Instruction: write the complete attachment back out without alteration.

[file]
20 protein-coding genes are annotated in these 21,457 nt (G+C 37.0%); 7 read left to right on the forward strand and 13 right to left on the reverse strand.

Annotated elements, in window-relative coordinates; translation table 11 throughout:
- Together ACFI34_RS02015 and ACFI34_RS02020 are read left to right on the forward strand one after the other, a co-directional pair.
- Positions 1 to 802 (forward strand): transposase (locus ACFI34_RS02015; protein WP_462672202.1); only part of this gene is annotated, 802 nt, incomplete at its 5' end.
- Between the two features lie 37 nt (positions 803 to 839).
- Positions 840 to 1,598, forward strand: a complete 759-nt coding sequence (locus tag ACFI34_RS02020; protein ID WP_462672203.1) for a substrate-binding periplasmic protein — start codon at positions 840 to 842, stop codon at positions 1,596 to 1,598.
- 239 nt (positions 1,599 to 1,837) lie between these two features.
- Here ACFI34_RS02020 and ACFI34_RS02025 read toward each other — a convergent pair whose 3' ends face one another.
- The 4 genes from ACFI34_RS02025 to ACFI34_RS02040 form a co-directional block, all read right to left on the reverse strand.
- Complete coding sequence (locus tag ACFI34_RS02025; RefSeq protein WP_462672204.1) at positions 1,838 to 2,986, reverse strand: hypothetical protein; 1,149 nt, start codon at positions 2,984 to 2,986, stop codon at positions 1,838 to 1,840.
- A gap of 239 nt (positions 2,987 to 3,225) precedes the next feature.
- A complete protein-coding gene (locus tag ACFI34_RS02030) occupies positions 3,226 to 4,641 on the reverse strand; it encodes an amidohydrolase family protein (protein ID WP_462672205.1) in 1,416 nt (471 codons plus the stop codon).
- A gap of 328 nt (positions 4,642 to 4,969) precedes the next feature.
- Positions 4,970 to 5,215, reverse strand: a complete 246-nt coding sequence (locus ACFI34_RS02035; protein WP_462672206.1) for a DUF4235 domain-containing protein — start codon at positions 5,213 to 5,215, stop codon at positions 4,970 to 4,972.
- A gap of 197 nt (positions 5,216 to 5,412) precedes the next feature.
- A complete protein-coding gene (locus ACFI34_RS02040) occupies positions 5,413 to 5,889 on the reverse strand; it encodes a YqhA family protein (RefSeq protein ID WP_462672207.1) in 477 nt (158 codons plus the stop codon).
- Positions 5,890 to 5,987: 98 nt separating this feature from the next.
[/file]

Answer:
20 protein-coding genes are annotated in these 21,457 nt (G+C 37.0%); 7 read left to right on the forward strand and 13 right to left on the reverse strand.

Annotated elements, in window-relative coordinates; translation table 11 throughout:
- Together ACFI34_RS02015 and ACFI34_RS02020 are read left to right on the forward strand one after the other, a co-directional pair.
- Positions 1 to 802 (forward strand): transposase (locus ACFI34_RS02015; protein WP_462672202.1); only part of this gene is annotated, 802 nt, incomplete at its 5' end.
- Between the two features lie 37 nt (positions 803 to 839).
- Positions 840 to 1,598, forward strand: a complete 759-nt coding sequence (locus tag ACFI34_RS02020; protein ID WP_462672203.1) for a substrate-binding periplasmic protein — start codon at positions 840 to 842, stop codon at positions 1,596 to 1,598.
- 239 nt (positions 1,599 to 1,837) lie between these two features.
- Here ACFI34_RS02020 and ACFI34_RS02025 read toward each other — a convergent pair whose 3' ends face one another.
- The 4 genes from ACFI34_RS02025 to ACFI34_RS02040 form a co-directional block, all read right to left on the reverse strand.
- Complete coding sequence (locus tag ACFI34_RS02025; RefSeq protein WP_462672204.1) at positions 1,838 to 2,986, reverse strand: hypothetical protein; 1,149 nt, start codon at positions 2,984 to 2,986, stop codon at positions 1,838 to 1,840.
- A gap of 239 nt (positions 2,987 to 3,225) precedes the next feature.
- A complete protein-coding gene (locus tag ACFI34_RS02030) occupies positions 3,226 to 4,641 on the reverse strand; it encodes an amidohydrolase family protein (protein ID WP_462672205.1) in 1,416 nt (471 codons plus the stop codon).
- A gap of 328 nt (positions 4,642 to 4,969) precedes the next feature.
- Positions 4,970 to 5,215, reverse strand: a complete 246-nt coding sequence (locus ACFI34_RS02035; protein WP_462672206.1) for a DUF4235 domain-containing protein — start codon at positions 5,213 to 5,215, stop codon at positions 4,970 to 4,972.
- A gap of 197 nt (positions 5,216 to 5,412) precedes the next feature.
- A complete protein-coding gene (locus ACFI34_RS02040) occupies positions 5,413 to 5,889 on the reverse strand; it encodes a YqhA family protein (RefSeq protein ID WP_462672207.1) in 477 nt (158 codons plus the stop codon).
- Positions 5,890 to 5,987: 98 nt separating this feature from the next.